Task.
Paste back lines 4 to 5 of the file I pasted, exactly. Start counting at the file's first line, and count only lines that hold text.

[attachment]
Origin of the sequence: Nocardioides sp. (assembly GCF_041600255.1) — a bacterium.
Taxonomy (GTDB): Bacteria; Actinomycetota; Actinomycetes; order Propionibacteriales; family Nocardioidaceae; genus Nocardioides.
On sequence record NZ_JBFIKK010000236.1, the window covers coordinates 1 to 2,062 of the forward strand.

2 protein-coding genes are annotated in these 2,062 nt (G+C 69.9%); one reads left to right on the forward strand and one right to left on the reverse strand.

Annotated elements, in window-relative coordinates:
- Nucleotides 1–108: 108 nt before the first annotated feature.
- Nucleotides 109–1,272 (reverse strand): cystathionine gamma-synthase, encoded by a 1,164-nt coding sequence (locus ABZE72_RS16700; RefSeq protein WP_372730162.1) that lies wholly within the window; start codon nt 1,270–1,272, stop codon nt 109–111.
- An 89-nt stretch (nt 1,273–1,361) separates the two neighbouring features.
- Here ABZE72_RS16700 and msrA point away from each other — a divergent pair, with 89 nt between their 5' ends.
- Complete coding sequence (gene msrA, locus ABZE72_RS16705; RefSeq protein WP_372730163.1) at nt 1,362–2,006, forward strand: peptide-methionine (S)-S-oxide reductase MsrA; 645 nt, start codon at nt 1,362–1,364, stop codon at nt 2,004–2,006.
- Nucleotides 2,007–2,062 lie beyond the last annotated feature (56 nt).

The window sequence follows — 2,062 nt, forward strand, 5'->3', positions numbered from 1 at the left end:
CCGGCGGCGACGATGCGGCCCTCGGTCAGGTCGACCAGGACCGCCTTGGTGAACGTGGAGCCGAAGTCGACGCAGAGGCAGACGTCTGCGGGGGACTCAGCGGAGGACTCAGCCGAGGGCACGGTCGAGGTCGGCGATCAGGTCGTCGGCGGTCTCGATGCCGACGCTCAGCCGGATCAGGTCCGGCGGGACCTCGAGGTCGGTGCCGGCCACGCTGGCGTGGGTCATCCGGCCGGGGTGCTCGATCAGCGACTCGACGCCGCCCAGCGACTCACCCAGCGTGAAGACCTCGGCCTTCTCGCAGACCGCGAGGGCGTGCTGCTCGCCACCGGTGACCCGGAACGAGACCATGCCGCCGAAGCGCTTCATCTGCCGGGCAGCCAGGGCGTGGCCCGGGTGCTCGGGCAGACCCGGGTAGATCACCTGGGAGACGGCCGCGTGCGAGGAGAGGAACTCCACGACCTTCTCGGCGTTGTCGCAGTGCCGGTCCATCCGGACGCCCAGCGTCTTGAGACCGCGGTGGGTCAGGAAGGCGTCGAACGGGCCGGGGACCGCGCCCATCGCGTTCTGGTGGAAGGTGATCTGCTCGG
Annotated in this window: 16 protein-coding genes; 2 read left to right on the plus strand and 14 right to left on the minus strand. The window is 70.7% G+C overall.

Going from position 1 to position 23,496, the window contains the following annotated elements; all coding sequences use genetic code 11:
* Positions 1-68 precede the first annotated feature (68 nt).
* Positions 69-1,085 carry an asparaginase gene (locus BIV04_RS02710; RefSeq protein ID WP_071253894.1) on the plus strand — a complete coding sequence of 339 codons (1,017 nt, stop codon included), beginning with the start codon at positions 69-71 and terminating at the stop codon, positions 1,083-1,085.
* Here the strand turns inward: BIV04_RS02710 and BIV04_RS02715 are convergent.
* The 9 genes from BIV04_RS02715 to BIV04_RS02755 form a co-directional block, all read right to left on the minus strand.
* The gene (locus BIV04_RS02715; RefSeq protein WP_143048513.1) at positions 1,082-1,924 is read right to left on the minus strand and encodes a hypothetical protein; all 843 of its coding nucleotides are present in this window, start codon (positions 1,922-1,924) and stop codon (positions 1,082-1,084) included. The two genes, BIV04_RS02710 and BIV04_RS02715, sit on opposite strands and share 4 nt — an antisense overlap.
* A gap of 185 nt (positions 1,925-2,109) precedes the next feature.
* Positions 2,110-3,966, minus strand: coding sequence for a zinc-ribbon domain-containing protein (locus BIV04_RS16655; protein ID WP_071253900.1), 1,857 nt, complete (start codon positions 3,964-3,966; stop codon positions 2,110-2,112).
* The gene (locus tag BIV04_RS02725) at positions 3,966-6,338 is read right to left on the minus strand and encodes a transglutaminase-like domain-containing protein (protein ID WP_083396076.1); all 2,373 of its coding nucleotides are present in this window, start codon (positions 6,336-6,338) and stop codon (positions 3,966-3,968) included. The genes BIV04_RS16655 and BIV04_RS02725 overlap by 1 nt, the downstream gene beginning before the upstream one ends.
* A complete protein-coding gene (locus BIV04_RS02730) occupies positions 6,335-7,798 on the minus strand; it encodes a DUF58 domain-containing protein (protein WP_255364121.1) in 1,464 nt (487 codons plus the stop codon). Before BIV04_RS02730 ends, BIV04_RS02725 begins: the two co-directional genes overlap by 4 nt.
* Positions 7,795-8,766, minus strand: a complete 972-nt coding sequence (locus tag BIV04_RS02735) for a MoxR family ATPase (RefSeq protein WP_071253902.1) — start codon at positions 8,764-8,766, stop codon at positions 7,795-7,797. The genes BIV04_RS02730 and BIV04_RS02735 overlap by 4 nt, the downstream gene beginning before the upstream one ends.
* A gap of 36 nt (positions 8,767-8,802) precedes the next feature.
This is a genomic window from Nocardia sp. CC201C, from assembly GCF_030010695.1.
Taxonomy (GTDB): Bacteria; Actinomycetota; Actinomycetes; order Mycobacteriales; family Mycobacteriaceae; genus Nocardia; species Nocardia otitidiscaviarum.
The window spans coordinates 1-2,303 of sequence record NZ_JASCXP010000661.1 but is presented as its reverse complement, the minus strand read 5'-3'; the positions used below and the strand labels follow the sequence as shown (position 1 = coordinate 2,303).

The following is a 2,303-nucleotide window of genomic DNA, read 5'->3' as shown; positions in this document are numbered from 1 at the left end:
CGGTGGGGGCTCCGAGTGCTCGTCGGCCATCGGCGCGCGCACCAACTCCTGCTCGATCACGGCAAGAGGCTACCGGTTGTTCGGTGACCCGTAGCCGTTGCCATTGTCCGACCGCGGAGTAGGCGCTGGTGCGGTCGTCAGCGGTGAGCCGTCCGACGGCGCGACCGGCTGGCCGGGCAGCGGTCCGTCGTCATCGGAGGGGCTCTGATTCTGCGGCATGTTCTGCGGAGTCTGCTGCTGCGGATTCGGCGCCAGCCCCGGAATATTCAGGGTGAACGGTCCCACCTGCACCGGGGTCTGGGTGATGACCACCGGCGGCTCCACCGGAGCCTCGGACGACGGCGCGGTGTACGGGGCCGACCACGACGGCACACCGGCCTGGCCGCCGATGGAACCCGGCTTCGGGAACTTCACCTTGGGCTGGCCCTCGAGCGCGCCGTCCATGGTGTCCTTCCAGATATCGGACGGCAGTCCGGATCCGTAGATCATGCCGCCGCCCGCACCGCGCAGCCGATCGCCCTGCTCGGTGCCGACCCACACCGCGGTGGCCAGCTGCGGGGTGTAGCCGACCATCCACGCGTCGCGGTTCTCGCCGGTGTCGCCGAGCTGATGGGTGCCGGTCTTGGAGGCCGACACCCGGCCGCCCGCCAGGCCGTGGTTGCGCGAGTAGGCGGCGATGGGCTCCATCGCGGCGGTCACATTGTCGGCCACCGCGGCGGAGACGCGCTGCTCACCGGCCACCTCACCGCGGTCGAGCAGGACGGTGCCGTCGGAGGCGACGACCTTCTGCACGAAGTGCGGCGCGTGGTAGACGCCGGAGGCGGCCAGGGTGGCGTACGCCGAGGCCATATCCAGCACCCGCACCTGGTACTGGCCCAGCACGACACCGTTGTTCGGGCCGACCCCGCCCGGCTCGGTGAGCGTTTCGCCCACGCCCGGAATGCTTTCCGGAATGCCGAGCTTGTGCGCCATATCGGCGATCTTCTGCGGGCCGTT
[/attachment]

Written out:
2 protein-coding genes are annotated in these 2,062 nt (G+C 69.9%); one reads left to right on the forward strand and one right to left on the reverse strand.

Annotated elements, in window-relative coordinates: